Handout4 - Handout 4 Defining the Population Mean and...

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Handout 4 Defining the Population Mean and Population Variance In the last handout the subject of statistics was defined to be the art and science of making inferences about a population on the basis of a sample. But what sort of inferences about a population does one seek to make ? One often seeks to estimate the population mean and the population variance . So the point of taking a sample and computing a sample mean and a sample variance is to estimate the population mean and population variance, respectively. The foregoing discussion is getting ahead of itself, in the sense that it presumes that the terms population mean and population variance have already been defined – which they haven’t. There are two cases to consider : the case in which the population is finite, and the case in which the population is infinite. Finite versus Infinite Populations In the case of a finite population, say of size N, the definition of a population mean is the obvious analogy to the definition of a sample mean given in Handout 1 : the population mean is . For an infinite population this clearly makes no sense at all! Infinite populations are not just the province of pure mathematicians spinning abstract theories for the sake of abstraction itself ; the case of an infinite population is quite common in scientific settings. Suppose one is investigating the wing span ( in millimeters ) of the progeny resulting from the cross breeding of two strains of fruit fly. What is the population under investigation? The fruit flies bred by the investigator ? The fruit flies bred by all researchers in the US that year ? The fruit flies bred by anyone, anyplace to date ? If it’s a truly general scientific investigation, the population of interest is the set of all wing spans of all potential fruit flies that have been or could be bred, anytime or anyplace ; — which is, by the nature of the concept, an infinite set. And any scientific investigation of sufficient generality to be of significant enduring interest, is likely to be about an infinite population. Developing a Definition for the Case of Discrete Random Variables We will consider the problem of defining the population mean in the special case of a discrete random variable : that is, a random variable that takes on a finite number of different values. ( For example, consider the random variable X that takes on the value 1 if a coin toss comes up heads, and the value 0 if the coin toss comes up tails. This is a discrete random variable since there are only two different values the random variable takes on ; but one can, at least conceptually, keep tossing the coin from here to eternity, and hence the population of interest is infinite. )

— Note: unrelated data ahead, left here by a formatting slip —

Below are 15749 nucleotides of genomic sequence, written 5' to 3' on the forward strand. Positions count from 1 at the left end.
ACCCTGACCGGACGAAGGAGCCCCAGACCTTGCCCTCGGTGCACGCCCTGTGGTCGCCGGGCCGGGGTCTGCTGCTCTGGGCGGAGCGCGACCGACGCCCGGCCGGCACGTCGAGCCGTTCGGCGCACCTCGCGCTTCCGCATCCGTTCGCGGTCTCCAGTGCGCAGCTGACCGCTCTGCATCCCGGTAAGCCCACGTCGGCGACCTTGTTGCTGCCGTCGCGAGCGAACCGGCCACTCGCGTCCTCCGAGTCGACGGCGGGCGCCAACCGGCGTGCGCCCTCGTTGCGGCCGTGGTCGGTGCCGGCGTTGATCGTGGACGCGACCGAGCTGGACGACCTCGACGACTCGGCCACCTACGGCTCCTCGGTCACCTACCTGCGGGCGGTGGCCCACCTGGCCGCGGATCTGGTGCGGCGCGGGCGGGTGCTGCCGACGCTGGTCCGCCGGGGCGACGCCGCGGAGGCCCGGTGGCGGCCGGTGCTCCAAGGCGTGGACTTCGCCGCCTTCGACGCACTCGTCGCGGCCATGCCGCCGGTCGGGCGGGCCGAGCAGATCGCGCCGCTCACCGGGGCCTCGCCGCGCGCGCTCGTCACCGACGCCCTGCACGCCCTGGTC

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The goal is to develop a definition which makes sense whether the population is finite or infinite. We’re not going to just plop down an unmotivated definition !! The motivation will be provided by a consideration of how to efficiently compute a sample mean when one has so-called ‘grouped’ data. Keep in mind that the computational aspect is not what is of
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This note was uploaded on 01/16/2011 for the course STAT 103 taught by Professor Dinwoodie during the Fall '08 term at Duke.

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Handout4 - Handout 4 Defining the Population Mean and...

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